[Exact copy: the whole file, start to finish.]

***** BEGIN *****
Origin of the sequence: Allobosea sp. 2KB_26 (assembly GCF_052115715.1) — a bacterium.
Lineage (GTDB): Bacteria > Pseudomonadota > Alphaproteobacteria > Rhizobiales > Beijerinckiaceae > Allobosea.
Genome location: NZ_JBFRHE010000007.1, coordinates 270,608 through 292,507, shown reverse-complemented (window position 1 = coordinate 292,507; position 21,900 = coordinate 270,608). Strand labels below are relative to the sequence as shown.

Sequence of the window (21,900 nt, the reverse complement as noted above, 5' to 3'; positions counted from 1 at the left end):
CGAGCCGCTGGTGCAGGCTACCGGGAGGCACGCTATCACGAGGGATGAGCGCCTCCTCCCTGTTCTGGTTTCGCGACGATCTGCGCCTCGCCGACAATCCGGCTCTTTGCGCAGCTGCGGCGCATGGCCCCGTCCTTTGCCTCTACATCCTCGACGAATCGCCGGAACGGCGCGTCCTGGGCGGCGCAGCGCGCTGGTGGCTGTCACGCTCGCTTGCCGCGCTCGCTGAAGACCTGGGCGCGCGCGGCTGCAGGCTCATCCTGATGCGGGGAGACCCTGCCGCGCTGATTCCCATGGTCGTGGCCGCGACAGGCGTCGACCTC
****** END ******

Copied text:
Origin of the sequence: Allobosea sp. 2KB_26 (assembly GCF_052115715.1) — a bacterium.
Lineage (GTDB): Bacteria > Pseudomonadota > Alphaproteobacteria > Rhizobiales > Beijerinckiaceae > Allobosea.
Genome location: NZ_JBFRHE010000007.1, coordinates 270,608 through 292,507, shown reverse-complemented (window position 1 = coordinate 292,507; position 21,900 = coordinate 270,608). Strand labels below are relative to the sequence as shown.

Sequence of the window (21,900 nt, the reverse complement as noted above, 5' to 3'; positions counted from 1 at the left end):
CGAGCCGCTGGTGCAGGCTACCGGGAGGCACGCTATCACGAGGGATGAGCGCCTCCTCCCTGTTCTGGTTTCGCGACGATCTGCGCCTCGCCGACAATCCGGCTCTTTGCGCAGCTGCGGCGCATGGCCCCGTCCTTTGCCTCTACATCCTCGACGAATCGCCGGAACGGCGCGTCCTGGGCGGCGCAGCGCGCTGGTGGCTGTCACGCTCGCTTGCCGCGCTCGCTGAAGACCTGGGCGCGCGCGGCTGCAGGCTCATCCTGATGCGGGGAGACCCTGCCGCGCTGATTCCCATGGTCGTGGCCGCGACAGGCGTCGACCTC